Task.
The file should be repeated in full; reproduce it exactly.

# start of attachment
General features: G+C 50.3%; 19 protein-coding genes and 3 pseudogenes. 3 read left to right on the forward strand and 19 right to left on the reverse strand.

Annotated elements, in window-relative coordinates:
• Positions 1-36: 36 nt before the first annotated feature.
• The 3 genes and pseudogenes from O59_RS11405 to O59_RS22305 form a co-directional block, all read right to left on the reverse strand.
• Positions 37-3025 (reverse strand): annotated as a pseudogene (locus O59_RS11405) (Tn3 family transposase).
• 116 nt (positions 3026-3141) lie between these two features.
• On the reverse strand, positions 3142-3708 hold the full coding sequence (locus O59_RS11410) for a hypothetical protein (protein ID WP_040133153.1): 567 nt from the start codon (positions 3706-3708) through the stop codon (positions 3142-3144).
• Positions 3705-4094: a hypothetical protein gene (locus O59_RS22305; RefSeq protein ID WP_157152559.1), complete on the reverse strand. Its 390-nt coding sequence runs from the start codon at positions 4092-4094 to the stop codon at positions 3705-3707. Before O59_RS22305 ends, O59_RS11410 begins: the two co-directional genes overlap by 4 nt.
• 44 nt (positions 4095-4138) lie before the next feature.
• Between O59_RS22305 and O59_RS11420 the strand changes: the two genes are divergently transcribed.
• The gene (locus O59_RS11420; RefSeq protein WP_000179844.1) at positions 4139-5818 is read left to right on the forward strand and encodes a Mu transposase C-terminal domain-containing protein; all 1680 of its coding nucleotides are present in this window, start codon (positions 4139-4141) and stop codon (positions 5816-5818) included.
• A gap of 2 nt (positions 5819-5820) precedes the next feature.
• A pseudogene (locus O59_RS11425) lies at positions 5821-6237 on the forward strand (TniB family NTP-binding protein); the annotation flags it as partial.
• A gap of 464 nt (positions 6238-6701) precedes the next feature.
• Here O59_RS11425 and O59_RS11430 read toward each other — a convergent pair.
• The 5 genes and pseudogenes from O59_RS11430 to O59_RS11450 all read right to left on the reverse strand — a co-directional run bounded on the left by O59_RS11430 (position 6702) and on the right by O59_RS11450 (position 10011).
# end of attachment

General features: G+C 50.3%; 19 protein-coding genes and 3 pseudogenes. 3 read left to right on the forward strand and 19 right to left on the reverse strand.

Annotated elements, in window-relative coordinates:
• Positions 1-36: 36 nt before the first annotated feature.
• The 3 genes and pseudogenes from O59_RS11405 to O59_RS22305 form a co-directional block, all read right to left on the reverse strand.
• Positions 37-3025 (reverse strand): annotated as a pseudogene (locus O59_RS11405) (Tn3 family transposase).
• 116 nt (positions 3026-3141) lie between these two features.
• On the reverse strand, positions 3142-3708 hold the full coding sequence (locus O59_RS11410) for a hypothetical protein (protein ID WP_040133153.1): 567 nt from the start codon (positions 3706-3708) through the stop codon (positions 3142-3144).
• Positions 3705-4094: a hypothetical protein gene (locus O59_RS22305; RefSeq protein ID WP_157152559.1), complete on the reverse strand. Its 390-nt coding sequence runs from the start codon at positions 4092-4094 to the stop codon at positions 3705-3707. Before O59_RS22305 ends, O59_RS11410 begins: the two co-directional genes overlap by 4 nt.
• 44 nt (positions 4095-4138) lie before the next feature.
• Between O59_RS22305 and O59_RS11420 the strand changes: the two genes are divergently transcribed.
• The gene (locus O59_RS11420; RefSeq protein WP_000179844.1) at positions 4139-5818 is read left to right on the forward strand and encodes a Mu transposase C-terminal domain-containing protein; all 1680 of its coding nucleotides are present in this window, start codon (positions 4139-4141) and stop codon (positions 5816-5818) included.
• A gap of 2 nt (positions 5819-5820) precedes the next feature.
• A pseudogene (locus O59_RS11425) lies at positions 5821-6237 on the forward strand (TniB family NTP-binding protein); the annotation flags it as partial.
• A gap of 464 nt (positions 6238-6701) precedes the next feature.
• Here O59_RS11425 and O59_RS11430 read toward each other — a convergent pair.
• The 5 genes and pseudogenes from O59_RS11430 to O59_RS11450 all read right to left on the reverse strand — a co-directional run bounded on the left by O59_RS11430 (position 6702) and on the right by O59_RS11450 (position 10011).